Reunirse con Medvédev

LONDRES – En 2001, George W. Bush afirmó que había mirado a los ojos a Vladimir Putin y había visto un alma gemela para Occidente. Después Putin se puso a restaurar el gobierno autoritario en Rusia. Hoy los dirigentes occidentales pueden estar a punto de repetir el mismo error con Dmitri Medvédev.

Su elección del domingo pasado fue una coronación más que una competición. Los únicos oponentes de Medvédev eran viejas glorias del decenio de 1990, como Vladimir Zhirinovsky, que hace mucho se convirtió de protofascista en leal al Kremlin, y Andréi Bogdánov, un sucedáneo de “demócrata” a quien el Kremlin ha permitido presentarse como candidato para hacer creer a Occidente que se trataba de una auténtica contienda.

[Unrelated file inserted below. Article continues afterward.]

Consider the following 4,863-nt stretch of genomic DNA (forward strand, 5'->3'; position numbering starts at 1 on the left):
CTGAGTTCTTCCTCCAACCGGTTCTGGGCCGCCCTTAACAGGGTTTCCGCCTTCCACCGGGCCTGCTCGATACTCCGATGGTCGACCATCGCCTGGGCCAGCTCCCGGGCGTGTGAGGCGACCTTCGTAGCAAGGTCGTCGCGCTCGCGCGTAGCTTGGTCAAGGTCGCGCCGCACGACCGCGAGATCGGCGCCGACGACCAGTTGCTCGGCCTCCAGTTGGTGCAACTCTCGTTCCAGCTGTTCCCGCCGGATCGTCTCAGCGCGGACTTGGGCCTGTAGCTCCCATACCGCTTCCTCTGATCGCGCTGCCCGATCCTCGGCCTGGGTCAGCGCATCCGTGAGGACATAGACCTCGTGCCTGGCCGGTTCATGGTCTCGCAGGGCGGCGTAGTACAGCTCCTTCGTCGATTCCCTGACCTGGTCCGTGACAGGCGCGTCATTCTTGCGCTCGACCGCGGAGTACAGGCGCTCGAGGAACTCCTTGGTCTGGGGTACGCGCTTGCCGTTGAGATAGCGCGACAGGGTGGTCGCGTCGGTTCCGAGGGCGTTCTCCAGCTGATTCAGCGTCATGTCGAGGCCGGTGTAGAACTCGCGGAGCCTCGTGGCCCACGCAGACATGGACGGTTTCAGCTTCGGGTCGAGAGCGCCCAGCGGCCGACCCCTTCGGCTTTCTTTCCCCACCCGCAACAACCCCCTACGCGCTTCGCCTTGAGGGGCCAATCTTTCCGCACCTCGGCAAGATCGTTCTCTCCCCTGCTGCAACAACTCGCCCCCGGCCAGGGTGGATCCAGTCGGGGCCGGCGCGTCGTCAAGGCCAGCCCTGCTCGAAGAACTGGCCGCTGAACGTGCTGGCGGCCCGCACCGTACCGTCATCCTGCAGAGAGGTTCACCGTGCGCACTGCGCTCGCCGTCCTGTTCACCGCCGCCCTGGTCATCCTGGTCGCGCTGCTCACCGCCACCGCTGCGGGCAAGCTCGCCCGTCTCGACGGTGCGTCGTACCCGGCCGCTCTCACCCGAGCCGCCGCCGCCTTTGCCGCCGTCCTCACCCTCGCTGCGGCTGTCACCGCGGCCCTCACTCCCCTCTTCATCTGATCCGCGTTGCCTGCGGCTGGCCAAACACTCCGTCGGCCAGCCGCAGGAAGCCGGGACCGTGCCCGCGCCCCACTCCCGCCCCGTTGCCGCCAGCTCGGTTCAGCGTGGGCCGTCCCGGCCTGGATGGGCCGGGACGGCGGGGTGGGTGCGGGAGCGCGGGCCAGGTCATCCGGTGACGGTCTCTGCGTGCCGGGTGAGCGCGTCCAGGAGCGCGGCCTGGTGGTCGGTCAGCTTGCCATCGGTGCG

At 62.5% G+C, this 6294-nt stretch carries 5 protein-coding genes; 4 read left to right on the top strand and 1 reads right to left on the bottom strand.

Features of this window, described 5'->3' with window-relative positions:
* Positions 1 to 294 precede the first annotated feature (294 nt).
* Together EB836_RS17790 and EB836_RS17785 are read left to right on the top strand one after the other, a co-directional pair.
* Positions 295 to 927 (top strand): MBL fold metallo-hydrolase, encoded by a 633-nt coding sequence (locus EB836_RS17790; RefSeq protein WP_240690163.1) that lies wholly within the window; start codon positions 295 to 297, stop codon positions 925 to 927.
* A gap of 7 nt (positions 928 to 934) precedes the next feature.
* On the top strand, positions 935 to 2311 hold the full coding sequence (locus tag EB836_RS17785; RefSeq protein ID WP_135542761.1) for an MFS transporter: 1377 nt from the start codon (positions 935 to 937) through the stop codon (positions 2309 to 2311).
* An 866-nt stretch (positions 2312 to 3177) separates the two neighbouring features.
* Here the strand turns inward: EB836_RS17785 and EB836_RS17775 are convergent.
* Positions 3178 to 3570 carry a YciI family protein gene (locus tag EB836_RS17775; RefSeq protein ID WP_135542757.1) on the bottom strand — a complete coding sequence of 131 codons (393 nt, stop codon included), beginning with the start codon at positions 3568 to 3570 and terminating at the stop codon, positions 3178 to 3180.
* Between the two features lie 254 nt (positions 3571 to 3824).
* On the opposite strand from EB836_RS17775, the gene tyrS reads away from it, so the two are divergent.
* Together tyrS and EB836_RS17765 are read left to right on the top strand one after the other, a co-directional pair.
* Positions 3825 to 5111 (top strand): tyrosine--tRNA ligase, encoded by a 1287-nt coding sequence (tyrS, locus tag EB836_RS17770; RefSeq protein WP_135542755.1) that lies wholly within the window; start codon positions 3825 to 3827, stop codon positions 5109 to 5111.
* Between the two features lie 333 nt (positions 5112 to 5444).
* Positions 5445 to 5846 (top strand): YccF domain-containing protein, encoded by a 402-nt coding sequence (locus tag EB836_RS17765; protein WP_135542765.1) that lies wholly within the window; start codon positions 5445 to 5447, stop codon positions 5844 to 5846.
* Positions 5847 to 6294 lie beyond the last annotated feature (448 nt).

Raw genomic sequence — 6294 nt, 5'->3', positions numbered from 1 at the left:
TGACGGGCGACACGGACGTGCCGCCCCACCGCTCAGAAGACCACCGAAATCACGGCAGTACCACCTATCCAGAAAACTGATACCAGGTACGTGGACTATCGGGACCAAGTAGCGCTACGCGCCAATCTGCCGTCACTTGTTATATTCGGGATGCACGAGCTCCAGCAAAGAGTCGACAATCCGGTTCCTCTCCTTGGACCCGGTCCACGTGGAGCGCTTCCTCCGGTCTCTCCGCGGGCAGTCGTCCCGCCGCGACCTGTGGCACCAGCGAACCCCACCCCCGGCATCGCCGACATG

Así, pues, resulta asombroso que en Occidente muchos lo aclamen como a un “liberal”. ¿Se deberá a que se nos ha hecho temer engañosamente a alguien peor, un bravucón silovik (miembro pasado o presente de los servicios de seguridad), como el ex ministro de Defensa Serguéi Ivánov? ¿O representa Medvédev una verdadera oportunidad de descongelar la actual miniguerra fría entre Rusia y Occidente?

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